A sunny dish for this rainy day: Zucchini alla scapece

zucchini alla scapece 1

Oh my . . . how long has it been! So long that I almost feel as intimidated as I was when I wrote my first post. In fact, one of the reason why I haven’t been writing is because I did not know how to come back. I kept thinking: “Am I supposed to explain my absence or just pretend I never left ? “. I felt like a child cheating in school, trying to find a good excuse to explain why I had not completed my homework. I have been debating about the right story or topic to return to my blogging, but nothing felt adequate.

Last month, on my FaceBook page, I posted a photo of a dish I had prepared for dinner, ” zucchini alla scapece“. The kind comments that I received and my subsequent promise to post my recipe gave me  the push I needed to come back. I finally realized that I didn’t need to justify my absence and certainly I did not need a big ‘scoop’ to make a come back. So here I am!

The heat wave of last month reminded me a lot of my summer days in Italy, especially when I was a child. The house would get very warm in the afternoon, my mom would open all the windows to facilitate air circulation which really didn’t help much. Despite the heat, my beautiful mother, wearing her sleeveless dress, her hair gathered into a fancy chignon, and tiny sweat beads trickling down her forehead, would spend many afternoon ” ai fornelli” ( by the stove). While thinking of her and those hot days, the one dish that came to mind were the “zucchini alla scapece“, I could almost smell the oil frying.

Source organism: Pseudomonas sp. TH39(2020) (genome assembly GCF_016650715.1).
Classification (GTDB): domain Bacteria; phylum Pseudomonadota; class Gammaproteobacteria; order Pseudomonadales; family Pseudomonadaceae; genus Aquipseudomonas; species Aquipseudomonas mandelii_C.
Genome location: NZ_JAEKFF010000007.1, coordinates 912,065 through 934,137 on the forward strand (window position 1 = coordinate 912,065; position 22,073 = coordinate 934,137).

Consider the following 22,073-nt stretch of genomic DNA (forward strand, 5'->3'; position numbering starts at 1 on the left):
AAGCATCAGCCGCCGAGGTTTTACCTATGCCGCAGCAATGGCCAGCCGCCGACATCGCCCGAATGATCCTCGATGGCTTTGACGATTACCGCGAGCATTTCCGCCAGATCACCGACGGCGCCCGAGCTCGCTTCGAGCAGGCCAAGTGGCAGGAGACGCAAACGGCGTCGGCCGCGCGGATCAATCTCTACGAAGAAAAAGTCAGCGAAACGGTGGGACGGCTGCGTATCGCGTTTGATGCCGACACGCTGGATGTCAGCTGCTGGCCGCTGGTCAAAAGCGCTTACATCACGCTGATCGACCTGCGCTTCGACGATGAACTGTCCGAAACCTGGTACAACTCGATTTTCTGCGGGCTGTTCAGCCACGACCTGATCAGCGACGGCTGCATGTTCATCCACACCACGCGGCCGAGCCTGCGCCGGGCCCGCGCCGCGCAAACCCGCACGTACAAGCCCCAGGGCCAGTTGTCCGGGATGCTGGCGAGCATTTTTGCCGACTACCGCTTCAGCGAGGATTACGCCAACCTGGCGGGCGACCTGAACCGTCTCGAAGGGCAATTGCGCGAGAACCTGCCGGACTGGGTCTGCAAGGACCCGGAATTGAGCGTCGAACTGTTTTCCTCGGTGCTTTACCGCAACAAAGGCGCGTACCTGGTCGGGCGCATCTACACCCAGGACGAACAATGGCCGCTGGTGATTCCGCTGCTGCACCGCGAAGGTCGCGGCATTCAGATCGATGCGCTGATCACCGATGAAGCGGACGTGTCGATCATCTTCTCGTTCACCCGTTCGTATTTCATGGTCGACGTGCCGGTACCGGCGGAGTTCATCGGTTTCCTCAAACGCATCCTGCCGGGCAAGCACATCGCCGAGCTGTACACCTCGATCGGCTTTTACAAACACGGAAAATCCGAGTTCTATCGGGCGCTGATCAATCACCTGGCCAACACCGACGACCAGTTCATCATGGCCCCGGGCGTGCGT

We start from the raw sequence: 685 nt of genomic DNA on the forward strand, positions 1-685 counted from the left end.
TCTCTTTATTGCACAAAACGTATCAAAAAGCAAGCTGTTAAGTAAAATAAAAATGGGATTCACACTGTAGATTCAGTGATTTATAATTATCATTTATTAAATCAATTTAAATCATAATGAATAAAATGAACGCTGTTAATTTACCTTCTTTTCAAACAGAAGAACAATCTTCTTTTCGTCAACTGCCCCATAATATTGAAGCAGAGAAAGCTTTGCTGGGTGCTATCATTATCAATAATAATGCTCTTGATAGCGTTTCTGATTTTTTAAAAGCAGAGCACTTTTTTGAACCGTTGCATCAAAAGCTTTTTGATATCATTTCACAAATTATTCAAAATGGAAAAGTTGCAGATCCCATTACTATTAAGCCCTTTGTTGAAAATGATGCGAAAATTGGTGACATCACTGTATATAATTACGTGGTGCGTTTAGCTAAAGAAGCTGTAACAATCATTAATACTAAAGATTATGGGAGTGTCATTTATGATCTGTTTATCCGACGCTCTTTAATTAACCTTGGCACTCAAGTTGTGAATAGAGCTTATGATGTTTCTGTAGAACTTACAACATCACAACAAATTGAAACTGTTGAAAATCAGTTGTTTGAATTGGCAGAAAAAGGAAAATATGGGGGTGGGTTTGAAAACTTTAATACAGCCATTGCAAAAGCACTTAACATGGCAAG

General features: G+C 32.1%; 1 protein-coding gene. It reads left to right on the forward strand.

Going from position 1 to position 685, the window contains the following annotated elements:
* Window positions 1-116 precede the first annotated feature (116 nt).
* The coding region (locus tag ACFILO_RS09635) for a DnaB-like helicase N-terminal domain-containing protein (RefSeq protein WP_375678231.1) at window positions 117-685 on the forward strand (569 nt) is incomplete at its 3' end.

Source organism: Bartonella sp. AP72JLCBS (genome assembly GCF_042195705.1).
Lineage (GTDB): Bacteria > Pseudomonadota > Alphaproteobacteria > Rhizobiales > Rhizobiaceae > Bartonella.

I am keeping my promise and here it is is my mother’s recipe of  ‘Zucchini alla scapece’, which is simply fried zucchini, marinated in wine vinegar.

The ‘zucchini alla scapece’ are usually served as ‘antipasto’ (appetizer), however, they are also delicious layered on top of some fresh mozzarella in a sandwich made with focaccia or ciabatta bread. In my family we also like to eat them as side dish.

I must admit that my mother’s original recipe includes an additional step which I have omitted. My mother used to slice the zucchini into roundsnot to thick and not too thin, but just right. She would laid the slices on a large tray covered with a kitchen towel and then she set the tray on a chair on the balcony in the sunshine. The slices of zucchini would dry in the sun and a slight curly edge would form. As a child I really didn’t know why she would do that; Only many years later – when I started to show some interest in cooking – I realized that drying the zucchini prior to frying would prevent them from absorbing too much oil; it would also make them slightly crispy.

My decision to make the zucchini alla scapece came suddenly and in the early evening. I had not time to dry the zucchini in the sunshine, however, I lined a tray with paper towels and I arranged the sliced zucchini on top.  I also sprinkled them with salt to facilitate the releasing of water.  I let the zucchini rest for 30 minutes then patted dry with a kitchen towel.

Zucchini alla scapece2

I hope the result would have satisfied my mom. It sure satisfied my husband!

Zucchini alla scapece

Cosa serve (What you need):

6 small zucchini sliced  into 1/4 inch thick rounds

2 garlic cloves, thinly sliced